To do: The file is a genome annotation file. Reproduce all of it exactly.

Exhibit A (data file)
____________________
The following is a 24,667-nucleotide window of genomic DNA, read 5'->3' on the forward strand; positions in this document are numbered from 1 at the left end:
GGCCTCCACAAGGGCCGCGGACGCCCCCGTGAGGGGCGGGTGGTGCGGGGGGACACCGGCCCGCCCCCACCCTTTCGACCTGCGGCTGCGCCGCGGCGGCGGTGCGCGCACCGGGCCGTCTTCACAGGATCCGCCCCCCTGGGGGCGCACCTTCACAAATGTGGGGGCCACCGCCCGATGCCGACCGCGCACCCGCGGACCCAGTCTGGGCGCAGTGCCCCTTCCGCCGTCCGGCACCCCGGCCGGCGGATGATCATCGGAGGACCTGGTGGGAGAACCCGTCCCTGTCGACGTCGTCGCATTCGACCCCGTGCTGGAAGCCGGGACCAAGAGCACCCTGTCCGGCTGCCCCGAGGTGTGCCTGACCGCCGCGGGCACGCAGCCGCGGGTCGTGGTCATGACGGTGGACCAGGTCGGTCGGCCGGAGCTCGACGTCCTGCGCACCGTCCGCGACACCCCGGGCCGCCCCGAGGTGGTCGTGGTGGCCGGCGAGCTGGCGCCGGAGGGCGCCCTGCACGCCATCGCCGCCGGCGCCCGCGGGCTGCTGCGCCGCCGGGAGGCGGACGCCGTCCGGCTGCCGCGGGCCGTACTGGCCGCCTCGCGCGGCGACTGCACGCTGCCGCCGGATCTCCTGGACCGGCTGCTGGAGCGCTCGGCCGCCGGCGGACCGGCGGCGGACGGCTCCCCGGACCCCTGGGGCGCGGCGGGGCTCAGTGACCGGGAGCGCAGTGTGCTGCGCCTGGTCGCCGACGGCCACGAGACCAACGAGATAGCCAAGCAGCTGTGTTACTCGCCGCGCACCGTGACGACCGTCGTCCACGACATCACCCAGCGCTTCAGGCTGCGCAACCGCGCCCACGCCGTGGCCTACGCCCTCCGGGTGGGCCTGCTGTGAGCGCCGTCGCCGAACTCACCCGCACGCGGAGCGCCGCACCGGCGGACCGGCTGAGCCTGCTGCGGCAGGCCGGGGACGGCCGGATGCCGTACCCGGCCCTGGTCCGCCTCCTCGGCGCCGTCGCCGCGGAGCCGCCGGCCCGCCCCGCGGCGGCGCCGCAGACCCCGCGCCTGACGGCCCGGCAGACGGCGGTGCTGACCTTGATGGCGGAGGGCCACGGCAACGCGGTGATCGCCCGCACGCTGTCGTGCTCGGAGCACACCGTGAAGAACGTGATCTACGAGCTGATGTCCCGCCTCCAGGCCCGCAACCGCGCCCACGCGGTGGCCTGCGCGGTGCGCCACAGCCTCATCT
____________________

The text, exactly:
The following is a 24,667-nucleotide window of genomic DNA, read 5'->3' on the forward strand; positions in this document are numbered from 1 at the left end:
GGCCTCCACAAGGGCCGCGGACGCCCCCGTGAGGGGCGGGTGGTGCGGGGGGACACCGGCCCGCCCCCACCCTTTCGACCTGCGGCTGCGCCGCGGCGGCGGTGCGCGCACCGGGCCGTCTTCACAGGATCCGCCCCCCTGGGGGCGCACCTTCACAAATGTGGGGGCCACCGCCCGATGCCGACCGCGCACCCGCGGACCCAGTCTGGGCGCAGTGCCCCTTCCGCCGTCCGGCACCCCGGCCGGCGGATGATCATCGGAGGACCTGGTGGGAGAACCCGTCCCTGTCGACGTCGTCGCATTCGACCCCGTGCTGGAAGCCGGGACCAAGAGCACCCTGTCCGGCTGCCCCGAGGTGTGCCTGACCGCCGCGGGCACGCAGCCGCGGGTCGTGGTCATGACGGTGGACCAGGTCGGTCGGCCGGAGCTCGACGTCCTGCGCACCGTCCGCGACACCCCGGGCCGCCCCGAGGTGGTCGTGGTGGCCGGCGAGCTGGCGCCGGAGGGCGCCCTGCACGCCATCGCCGCCGGCGCCCGCGGGCTGCTGCGCCGCCGGGAGGCGGACGCCGTCCGGCTGCCGCGGGCCGTACTGGCCGCCTCGCGCGGCGACTGCACGCTGCCGCCGGATCTCCTGGACCGGCTGCTGGAGCGCTCGGCCGCCGGCGGACCGGCGGCGGACGGCTCCCCGGACCCCTGGGGCGCGGCGGGGCTCAGTGACCGGGAGCGCAGTGTGCTGCGCCTGGTCGCCGACGGCCACGAGACCAACGAGATAGCCAAGCAGCTGTGTTACTCGCCGCGCACCGTGACGACCGTCGTCCACGACATCACCCAGCGCTTCAGGCTGCGCAACCGCGCCCACGCCGTGGCCTACGCCCTCCGGGTGGGCCTGCTGTGAGCGCCGTCGCCGAACTCACCCGCACGCGGAGCGCCGCACCGGCGGACCGGCTGAGCCTGCTGCGGCAGGCCGGGGACGGCCGGATGCCGTACCCGGCCCTGGTCCGCCTCCTCGGCGCCGTCGCCGCGGAGCCGCCGGCCCGCCCCGCGGCGGCGCCGCAGACCCCGCGCCTGACGGCCCGGCAGACGGCGGTGCTGACCTTGATGGCGGAGGGCCACGGCAACGCGGTGATCGCCCGCACGCTGTCGTGCTCGGAGCACACCGTGAAGAACGTGATCTACGAGCTGATGTCCCGCCTCCAGGCCCGCAACCGCGCCCACGCGGTGGCCTGCGCGGTGCGCCACAGCCTCATCT